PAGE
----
Interagency Collaborative to Accelerate Research on Epilepsy (ICARE) Meeting 2014

March 24, 2014 | 9:00 - 3:00 PM

Epilepsy research needs reach across the missions of multiple NIH Institutes and Centers and across many organizations outside the NIH.  As the primary NIH Institute for epilepsy research, NINDS leads this working group, with broad representation from the NIH, other Federal agencies, and the research and patient advocacy communities. Annual meetings provide a forum for sharing information about ongoing and planned epilepsy research activities, highlighting advances and discussing needs and opportunities, and promoting increased collaboration toward common research goals.


NIH Campus | Conference Room 6
Building 31, 6th Floor C Wing

Hosted by NINDS

Related Resources

Agenda and Presentations

March 24, 2014

     Time Agenda Item
8:45 AM Arrival/Registration
9:00 AM – 9:20 AM

Welcome(pdf, 171 KB)
Story Landis, Ph.D., Director, NINDS

9:20 AM – 9:30 AM

Introduce new ICARE Members

Highlights from ICARE members
9:30 AM – 9:45 AM National Center on Birth Defects and Developmental Disabilities, CDC(pdf, 762 KB)
Rosemarie Kobau, NCCDPHP/CDC
9:45 AM – 10:00 AM Epilepsy Program, Division of Population Health, CDC(pdf, 764 KB)
Rosemarie Kobau, NCCDPHP/CDC
10:00 AM – 10:15 AM Citizens United for Research in Epilepsy: Infantile Spasms Initiative(pdf, 541 KB)
Julie Milder, CURE
1015 AM – 10:30 AM Alcohol Use Disorders and Epilepsy(pdf, 1497 KB)
Qi-Ying Liu, NIAAA/NIH
10:30 AM – 10:45 AM BREAK
10:45 AM – 11:00 AM Patient-Centered Outcomes Research Institute(pdf, 902 KB)
(Sarita Wahba, PCORI)
11:00 AM – 11:15 AM Vision 20/20(pdf, 566 KB)Epilepsy resources, HERO, and My Seizures, Know More websites(pdf, 601 KB)
Joan Austin, Vision 20/20 and Rob Moss,
11:15 AM – 11:30 AM Assistant Secretary for Health, U.S. Department of Health and Human Services
Howard K. Koh, M.D., M.P.H., HHS
11:30 AM – 12:30 PM Lunch (on your own/small group meetings)

Community-wide Epilepsy Research Portfolio Analysis

12:30 PM Introduction: Proposal for a shared portfolio analysis
12:30 PM – 12:40 PM

Overview of portfolio analyses and examples from other disease areas(pdf, 313 KB)
Cara Long, NIH/NINDS

12:40 PM – 1:00 PM

Interagency Pain Research Coordinating Committee: Analysis of the Federal Pain Research Portfolio(pdf, 641 KB)
Linda Porter, NIH/NINDS

1:00 PM – 2:15 PM


  • Would a shared analysis be useful?
  • What types of questions should a shared analysis address? What categories related to scientific content or type of funding should be included?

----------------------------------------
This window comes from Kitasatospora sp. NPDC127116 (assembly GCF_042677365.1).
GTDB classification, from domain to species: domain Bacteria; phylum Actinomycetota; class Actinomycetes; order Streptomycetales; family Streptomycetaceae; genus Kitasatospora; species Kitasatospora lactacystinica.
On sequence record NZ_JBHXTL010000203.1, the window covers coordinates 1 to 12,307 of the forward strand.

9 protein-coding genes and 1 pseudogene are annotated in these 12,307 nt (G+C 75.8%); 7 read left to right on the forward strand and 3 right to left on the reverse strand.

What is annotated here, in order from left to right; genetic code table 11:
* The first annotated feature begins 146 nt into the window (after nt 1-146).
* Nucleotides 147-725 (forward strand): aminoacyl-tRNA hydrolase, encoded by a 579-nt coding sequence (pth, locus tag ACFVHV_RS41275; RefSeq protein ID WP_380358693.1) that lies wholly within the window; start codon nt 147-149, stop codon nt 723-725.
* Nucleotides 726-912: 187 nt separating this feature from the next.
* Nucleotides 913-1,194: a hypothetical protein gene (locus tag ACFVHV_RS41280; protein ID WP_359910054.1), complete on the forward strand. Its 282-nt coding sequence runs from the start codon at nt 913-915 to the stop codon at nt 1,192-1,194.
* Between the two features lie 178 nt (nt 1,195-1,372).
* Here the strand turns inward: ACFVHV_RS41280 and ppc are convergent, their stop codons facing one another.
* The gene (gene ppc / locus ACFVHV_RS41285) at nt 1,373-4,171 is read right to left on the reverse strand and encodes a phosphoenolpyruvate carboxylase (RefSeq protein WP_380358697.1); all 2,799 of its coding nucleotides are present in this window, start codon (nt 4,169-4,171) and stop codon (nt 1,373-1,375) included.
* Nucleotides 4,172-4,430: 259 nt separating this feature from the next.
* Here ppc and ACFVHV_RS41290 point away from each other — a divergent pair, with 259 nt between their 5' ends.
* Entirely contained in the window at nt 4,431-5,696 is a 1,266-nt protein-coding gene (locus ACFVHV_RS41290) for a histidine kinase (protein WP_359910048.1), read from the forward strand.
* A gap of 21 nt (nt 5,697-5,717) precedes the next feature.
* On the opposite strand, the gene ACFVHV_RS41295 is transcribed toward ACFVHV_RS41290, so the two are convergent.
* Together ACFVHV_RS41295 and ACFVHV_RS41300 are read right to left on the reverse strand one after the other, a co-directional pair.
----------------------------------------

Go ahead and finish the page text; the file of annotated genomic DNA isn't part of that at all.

• How would we carry out the analysis? What would be the roles and responsibilities of ICARE members?
  • Identify potential next steps and volunteers for small working group
2:15 PM – 2:30 PM

Wrap-up and adjourn main meeting

2:30 PM – 3:00 PM Post-meeting Opportunities for small group meetings and networking
Tutorials/demonstrations: Room 3310 (NIH REPORTER, RCDC, and Epilepsy Resource Connection)


Dr Story Landis opened the fourth meeting of the ICARE, or Interagency Collaborative to Advance Research in Epilepsy group on March 24, 2014.  She reminded members that the major goals of annual ICARE meetings are to share information about epilepsy research activities and future plans and to discuss research needs and opportunities for collaboration. Updates on epilepsy-related activities from members of ICARE have been compiled into a single report(pdf, 607 KB), and selected presentations from new members of ICARE, or members with significant new activities, are available as links on the agenda.

Dr Landis stated that the April 2013 Curing the Epilepsies conference resulted in new Benchmarks for Epilepsy Research, which were developed with public input and are posted on the NINDS website. The Benchmarks represent a community-wide research agenda for epilepsy over the next several years. Dr Landis also discussed two areas of concern(pdf, 171 KB) . First, there was a $27 million dollar drop in NIH-wide epilepsy research spending between FY2012 and FY2013, according to the NIH Research, Condition, and Disease Categories (RCDC) reporting system (Spending by NINDS in the same timeframe dropped by $14 million). NINDS staff analyzed the factors that lead to this drop, which included accounting changes that affected which projects were included in the epilepsy category, sequestration cuts that influenced funding levels for ongoing and new projects, and programmatic termination of a few large projects for various reasons. Dr Landis also noted a declining trend in the number of epilepsy-related mentored physician-scientist career development awards (K awards) since FY2008. NINDS staff is currently analyzing data on application numbers and success rates to see whether this decline results from fewer applications, or from fewer competitive applications submitted by highly-qualified applicants.